Feeling tired coming down the back nine?

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FUNNY thing about playing 18 holes of golf. If you’re playing well and scoring well you just seem to breeze through it.

If you’ve got a good score going and you’re “in the zone” nothing seems to be a problem … no tiredness, no aches and pains … even if you’re an older golfer you feel like you’re strutting down the middle of the fairways like a cocky young Rory McIlroy.

But if things start going pear-shaped, oh what a difference. You’re suddenly wracked by lethargy, every part of the body is starting to ache or whinge, and you just want to get home and have a good lie down … or maybe just drown your sorrows on the 19th.

Worse still, the harder you try the worse your swing gets. The more erratic the golf, the more tired you feel.

Even on occasions if you have a good score going and start to tense up, the same problems start arising.

Here, golf teacher Paul Wilson offers some solutions in the accompanying video.

As Wilson explains: “Most of the time when you are coming down the last holes you end up pulling shots and do not know why other than you are tired. This comes from trying to hit with your arms and not with your body.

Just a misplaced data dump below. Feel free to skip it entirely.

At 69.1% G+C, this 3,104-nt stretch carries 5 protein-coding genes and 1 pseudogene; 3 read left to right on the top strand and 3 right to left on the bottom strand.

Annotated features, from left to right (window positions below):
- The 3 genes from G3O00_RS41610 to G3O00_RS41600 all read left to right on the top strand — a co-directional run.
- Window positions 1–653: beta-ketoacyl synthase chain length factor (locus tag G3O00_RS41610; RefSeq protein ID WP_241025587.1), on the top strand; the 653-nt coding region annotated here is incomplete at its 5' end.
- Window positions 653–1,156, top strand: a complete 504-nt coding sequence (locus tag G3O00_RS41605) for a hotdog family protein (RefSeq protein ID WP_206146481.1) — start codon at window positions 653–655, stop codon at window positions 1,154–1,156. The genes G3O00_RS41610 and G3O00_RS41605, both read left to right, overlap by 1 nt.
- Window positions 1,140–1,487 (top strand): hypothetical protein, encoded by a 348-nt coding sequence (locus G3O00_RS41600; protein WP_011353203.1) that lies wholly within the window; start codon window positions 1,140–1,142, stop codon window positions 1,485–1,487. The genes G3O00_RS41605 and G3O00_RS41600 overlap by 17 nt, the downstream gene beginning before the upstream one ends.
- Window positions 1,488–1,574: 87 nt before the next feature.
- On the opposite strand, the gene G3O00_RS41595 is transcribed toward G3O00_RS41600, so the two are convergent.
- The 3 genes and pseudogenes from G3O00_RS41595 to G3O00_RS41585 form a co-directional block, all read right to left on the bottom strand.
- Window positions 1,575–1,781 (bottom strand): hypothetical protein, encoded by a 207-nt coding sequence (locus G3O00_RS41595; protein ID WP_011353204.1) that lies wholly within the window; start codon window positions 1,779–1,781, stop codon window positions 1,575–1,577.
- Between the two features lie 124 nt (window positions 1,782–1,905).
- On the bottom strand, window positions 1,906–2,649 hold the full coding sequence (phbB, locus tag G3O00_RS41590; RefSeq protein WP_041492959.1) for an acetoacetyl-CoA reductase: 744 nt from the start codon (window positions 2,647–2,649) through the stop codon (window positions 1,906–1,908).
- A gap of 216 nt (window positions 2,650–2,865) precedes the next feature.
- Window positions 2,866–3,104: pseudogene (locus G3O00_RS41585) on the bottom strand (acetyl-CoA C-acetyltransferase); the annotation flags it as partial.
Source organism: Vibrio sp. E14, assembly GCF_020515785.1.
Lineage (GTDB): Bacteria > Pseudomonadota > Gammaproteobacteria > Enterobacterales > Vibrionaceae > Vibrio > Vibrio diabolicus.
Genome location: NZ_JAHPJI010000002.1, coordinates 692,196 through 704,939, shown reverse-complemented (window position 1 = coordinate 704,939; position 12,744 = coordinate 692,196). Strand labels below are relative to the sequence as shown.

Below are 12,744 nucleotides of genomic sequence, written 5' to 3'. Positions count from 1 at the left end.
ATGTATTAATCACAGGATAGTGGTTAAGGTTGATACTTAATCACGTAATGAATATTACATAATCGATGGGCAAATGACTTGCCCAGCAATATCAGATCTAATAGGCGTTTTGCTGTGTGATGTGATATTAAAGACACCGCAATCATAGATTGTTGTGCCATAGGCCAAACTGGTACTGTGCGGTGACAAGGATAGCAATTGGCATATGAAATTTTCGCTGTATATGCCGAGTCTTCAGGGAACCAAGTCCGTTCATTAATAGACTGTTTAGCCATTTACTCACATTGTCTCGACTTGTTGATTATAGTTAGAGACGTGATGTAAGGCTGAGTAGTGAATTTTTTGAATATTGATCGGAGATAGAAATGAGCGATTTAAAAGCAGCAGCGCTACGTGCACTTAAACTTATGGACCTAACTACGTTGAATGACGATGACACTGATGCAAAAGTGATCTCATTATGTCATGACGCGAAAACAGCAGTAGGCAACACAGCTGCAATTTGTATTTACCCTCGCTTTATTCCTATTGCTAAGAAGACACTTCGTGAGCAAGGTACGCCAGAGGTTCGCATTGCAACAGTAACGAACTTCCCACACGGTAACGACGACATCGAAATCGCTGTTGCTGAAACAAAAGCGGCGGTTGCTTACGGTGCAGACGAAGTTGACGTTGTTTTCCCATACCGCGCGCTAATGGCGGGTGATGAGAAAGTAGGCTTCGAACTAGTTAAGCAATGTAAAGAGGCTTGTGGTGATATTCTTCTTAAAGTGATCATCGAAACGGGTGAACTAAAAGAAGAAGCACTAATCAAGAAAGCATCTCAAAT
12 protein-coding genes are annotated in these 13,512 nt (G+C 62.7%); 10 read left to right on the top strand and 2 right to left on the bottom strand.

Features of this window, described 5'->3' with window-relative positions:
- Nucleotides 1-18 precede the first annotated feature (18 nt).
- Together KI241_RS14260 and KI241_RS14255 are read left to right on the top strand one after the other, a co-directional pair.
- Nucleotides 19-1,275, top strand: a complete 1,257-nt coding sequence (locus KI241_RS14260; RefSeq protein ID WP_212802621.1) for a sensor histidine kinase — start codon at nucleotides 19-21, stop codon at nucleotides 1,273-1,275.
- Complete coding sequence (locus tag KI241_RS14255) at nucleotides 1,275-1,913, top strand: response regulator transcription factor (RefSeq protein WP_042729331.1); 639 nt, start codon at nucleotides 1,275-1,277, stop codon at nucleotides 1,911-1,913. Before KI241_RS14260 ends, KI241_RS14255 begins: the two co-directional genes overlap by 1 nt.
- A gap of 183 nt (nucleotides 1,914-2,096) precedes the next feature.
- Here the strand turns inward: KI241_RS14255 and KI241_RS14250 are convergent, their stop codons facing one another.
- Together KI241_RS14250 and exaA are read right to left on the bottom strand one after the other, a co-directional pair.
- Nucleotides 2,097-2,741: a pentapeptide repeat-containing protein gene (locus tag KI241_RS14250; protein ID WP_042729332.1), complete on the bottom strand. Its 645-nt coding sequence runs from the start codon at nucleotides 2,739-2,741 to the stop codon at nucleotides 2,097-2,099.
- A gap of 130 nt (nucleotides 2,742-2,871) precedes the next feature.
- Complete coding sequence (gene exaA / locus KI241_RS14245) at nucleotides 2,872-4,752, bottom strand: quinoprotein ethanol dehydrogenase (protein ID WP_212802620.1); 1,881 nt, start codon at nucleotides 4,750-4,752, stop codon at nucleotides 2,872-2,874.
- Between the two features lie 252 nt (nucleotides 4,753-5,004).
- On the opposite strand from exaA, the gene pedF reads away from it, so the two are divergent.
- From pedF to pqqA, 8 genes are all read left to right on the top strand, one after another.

“You first need to understand what happens when you get tired during a round of golf. When you are hitting shots with solely your arms, it’s like you out there chopping blocks of wood all day long, therefore you will get tired. But, hitting shots with your body does not take up too much energy and you will have more energy at the end of a round of golf.”

Wilson offers a good a remedy if you are starting to look up early to see that fantastic shot that you think will keep your great score going.

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Brian is an award winning golf writer and is the founder and editor of Australian Senior Golfer. He is a former Sydney journalist who had little interest in golf till he hit his first ball at the age of 49 (and a half). Since then golf has just about overtaken his life. Brian founded ASG in April 2008 and has since covered every Australian Open, Presidents Cups, World Cups and numerous other big men’s and women’s tournaments, spending days inside the ropes with the likes of Tiger Woods, Phil Mickelson, Rory McIlroy, Jordan Spieth, Tom Watson, Fred Couples, Greg Norman, Adam Scott, Jason Day, Karrie Webb, and many others. He has also played in, and reported on, numerous amateur tournaments, particularly senior and veteran events, around the country. Brian is a member of the Australian Golf Media Association and won the award for Best News Report for 2016 - 2017

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